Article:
The hours and days that followed were some of the worst times of Colin’s life and, even after support for PTSD and depression, he admits the next two decades of his life were “up and down” as he tried to come to terms with losing Brett.
In 2016, as the anniversary of the tragedy approached, he hit rock bottom and had a nervous breakdown and was admitted to hospital.
Medical intervention helped get Colin back on the right path, but it was getting in the water that really accelerated his recovery. He said: “I’ve learned all sorts of techniques to relieve myself of guilt and to deal with those images that come back to haunt me time and time again.
“While they work to an extent, it is nothing compared to the way I feel when I’ve been for a swim.
“I have a focus, and confidence, and I am no longer ashamed of the struggles I have had with my mental health, which for years I really was. Even after what I had been through, I kept all of my treatment a secret from everybody.
“But now, my mind is clear, and I can think through any stressful situation rationally. I can admit my mental health needs regular attention to keep me where I want to be, just like my physical health.
“Whatever happens to my body when I’m in the water – whether it’s the cold or the fact I need to be mindful of my breathing, or simply just the exercise – it has such a positive effect on my mental health.”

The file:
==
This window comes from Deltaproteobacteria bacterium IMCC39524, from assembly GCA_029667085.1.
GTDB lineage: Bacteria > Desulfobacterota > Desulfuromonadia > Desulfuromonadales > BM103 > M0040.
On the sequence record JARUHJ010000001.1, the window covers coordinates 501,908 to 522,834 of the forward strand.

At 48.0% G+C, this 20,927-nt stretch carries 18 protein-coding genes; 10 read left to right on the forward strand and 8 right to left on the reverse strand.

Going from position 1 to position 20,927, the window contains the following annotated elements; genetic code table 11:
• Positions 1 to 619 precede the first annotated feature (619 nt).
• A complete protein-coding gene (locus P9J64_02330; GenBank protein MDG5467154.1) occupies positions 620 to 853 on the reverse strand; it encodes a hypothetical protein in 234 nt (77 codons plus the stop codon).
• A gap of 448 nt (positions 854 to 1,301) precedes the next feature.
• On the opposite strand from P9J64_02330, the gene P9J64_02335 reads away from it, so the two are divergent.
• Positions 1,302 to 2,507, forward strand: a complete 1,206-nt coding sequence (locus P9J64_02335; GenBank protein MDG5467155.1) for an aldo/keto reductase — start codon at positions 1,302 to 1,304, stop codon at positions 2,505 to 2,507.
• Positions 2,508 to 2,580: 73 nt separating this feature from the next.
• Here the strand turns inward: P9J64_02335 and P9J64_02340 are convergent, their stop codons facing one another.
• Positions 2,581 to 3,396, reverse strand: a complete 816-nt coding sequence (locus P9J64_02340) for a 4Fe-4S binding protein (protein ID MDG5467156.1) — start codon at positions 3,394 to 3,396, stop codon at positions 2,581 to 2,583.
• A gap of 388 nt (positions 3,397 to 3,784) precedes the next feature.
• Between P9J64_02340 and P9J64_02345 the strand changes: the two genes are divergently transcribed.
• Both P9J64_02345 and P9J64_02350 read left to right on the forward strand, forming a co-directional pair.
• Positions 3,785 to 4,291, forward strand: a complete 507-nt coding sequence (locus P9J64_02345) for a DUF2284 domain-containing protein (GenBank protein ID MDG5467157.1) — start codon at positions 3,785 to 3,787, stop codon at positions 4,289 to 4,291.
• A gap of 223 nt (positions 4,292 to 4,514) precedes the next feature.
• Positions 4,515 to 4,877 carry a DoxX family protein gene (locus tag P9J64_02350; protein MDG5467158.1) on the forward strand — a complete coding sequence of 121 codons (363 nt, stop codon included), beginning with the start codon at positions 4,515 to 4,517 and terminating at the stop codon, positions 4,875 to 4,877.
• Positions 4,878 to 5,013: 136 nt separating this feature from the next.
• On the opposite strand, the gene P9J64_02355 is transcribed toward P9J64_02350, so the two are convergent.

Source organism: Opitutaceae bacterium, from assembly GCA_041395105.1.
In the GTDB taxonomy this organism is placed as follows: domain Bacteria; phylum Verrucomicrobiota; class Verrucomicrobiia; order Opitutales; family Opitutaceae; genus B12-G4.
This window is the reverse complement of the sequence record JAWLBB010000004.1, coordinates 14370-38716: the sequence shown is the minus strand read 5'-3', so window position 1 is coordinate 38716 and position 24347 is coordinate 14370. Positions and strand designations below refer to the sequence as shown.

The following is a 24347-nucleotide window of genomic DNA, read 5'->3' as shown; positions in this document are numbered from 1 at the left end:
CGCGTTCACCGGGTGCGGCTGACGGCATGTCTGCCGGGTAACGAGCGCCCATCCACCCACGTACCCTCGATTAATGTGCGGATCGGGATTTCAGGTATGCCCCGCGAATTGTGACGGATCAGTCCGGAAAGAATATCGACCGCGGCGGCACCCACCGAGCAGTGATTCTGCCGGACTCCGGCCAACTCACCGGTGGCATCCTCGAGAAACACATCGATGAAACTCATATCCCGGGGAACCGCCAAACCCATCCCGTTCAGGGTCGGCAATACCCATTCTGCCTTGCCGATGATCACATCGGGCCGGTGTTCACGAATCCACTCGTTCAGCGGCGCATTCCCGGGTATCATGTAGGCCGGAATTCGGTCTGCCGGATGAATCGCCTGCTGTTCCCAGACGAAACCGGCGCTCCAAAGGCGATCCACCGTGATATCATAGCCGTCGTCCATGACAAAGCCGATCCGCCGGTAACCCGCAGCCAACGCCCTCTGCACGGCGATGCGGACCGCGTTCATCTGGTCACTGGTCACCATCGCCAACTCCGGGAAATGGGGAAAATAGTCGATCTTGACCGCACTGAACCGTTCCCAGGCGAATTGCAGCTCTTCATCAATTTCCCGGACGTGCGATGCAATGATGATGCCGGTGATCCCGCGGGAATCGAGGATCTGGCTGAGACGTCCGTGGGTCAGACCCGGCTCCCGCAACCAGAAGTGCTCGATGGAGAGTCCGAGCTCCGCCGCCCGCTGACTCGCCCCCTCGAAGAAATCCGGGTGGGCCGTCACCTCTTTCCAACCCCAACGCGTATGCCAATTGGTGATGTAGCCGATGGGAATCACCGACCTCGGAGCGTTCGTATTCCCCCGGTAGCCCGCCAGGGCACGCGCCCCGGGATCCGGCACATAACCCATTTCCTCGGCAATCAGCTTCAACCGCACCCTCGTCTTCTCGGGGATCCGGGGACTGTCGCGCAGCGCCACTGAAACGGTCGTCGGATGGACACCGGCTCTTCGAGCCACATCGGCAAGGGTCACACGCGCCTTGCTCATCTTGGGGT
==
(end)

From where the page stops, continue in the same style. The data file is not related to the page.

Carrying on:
Studies of the activity prove Colin is not alone in feeling the benefits. Wild swimming has become popular around the world with people for similar reasons.
Colin, who swam competitively as a child, rediscovered the hobby after chatting with an open-water swimmer who invited him along to join her and some friends.
He said: “That first time, we swam round the perimeter of Loch Achilty. That was it, I was hooked.
“I don’t know the science behind what it does to me, perhaps it is the rush of adrenalin, but I am different person when I come out than I was when I went in.
“People are always asking me about the freezing Scottish water. It probably puts people off trying it. But, honestly, I think it’s one of the big pluses.
“When you first get in, everything else in your mind subsides, while you concentrate on surviving the cold water. By the time your body is getting used to it, you are much calmer.
“It’s quite something being so close to nature and it’s incredibly freeing being in there, especially because on swims you often see things you wouldn’t see from a boat or from the shore.
“My favourite place is in the Cromarty Firth. There are two headlands with cliffs and there’s really small caves that can only be accessed by swimming out. You can swim right through them and it’s just breathtaking.”
Now Colin makes sure he goes out swimming at least twice a week, treating it as an essential part of his health regime.
He said: “I usually swim an hour or more in summer. But in winter I swim without a wetsuit for shorter dips and it can have an affect in as little as 10 minutes.
“It has such an affect on my mood that my partner Wendy knows exactly when I need to get out and go for a swim.
“I would truly recommend it to anyone who just wants to clear their head or take a bit of time to themselves.”
“Wild swimming has absolutely saved my life.”